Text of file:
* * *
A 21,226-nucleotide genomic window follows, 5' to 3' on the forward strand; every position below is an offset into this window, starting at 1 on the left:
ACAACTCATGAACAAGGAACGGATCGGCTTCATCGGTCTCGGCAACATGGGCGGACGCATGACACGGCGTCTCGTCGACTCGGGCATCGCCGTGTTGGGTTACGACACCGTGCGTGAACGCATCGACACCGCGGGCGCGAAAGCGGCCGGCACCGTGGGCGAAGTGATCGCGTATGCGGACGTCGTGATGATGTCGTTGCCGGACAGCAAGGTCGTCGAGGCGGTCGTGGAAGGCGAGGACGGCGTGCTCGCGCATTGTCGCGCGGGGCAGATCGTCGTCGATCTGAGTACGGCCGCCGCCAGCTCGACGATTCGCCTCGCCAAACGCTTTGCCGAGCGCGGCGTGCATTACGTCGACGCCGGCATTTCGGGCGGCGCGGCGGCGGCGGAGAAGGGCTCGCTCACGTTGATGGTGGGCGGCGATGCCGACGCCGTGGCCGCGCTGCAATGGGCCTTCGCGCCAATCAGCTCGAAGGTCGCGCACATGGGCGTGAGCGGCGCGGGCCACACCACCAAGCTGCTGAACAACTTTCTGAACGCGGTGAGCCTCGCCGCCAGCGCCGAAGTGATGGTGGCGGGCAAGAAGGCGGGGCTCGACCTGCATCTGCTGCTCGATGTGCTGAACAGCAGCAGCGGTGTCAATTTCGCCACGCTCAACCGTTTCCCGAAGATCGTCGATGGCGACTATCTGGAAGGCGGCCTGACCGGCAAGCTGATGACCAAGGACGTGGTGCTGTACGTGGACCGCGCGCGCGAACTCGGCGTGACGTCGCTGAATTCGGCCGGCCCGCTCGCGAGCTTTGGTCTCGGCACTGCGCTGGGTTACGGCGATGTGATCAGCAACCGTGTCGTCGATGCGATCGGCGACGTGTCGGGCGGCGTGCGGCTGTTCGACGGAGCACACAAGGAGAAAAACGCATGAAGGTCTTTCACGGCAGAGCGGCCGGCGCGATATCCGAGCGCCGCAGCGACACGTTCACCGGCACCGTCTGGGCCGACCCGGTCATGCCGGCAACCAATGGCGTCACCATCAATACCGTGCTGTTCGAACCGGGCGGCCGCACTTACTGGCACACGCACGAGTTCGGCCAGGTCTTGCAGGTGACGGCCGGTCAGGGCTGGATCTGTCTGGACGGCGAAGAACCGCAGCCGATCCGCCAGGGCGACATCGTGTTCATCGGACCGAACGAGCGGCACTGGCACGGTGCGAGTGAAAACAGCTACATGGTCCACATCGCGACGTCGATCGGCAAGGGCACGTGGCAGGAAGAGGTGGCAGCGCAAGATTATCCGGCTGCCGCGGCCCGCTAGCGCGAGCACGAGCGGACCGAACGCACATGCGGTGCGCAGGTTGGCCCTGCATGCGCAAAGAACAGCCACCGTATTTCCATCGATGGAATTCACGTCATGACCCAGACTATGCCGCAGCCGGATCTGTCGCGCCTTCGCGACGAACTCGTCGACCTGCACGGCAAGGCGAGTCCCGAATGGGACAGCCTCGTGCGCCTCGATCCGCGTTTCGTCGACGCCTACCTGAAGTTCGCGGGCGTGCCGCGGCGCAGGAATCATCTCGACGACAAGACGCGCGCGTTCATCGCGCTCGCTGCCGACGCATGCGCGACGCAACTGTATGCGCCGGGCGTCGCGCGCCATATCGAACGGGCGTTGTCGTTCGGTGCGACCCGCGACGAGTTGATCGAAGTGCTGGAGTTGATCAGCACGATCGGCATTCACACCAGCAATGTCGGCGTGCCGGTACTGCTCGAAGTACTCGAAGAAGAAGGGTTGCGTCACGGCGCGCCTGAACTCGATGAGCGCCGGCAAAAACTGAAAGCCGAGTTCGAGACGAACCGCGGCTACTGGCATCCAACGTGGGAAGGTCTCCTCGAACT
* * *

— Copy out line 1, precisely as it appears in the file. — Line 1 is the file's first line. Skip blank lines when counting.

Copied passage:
A 21,226-nucleotide genomic window follows, 5' to 3' on the forward strand; every position below is an offset into this window, starting at 1 on the left: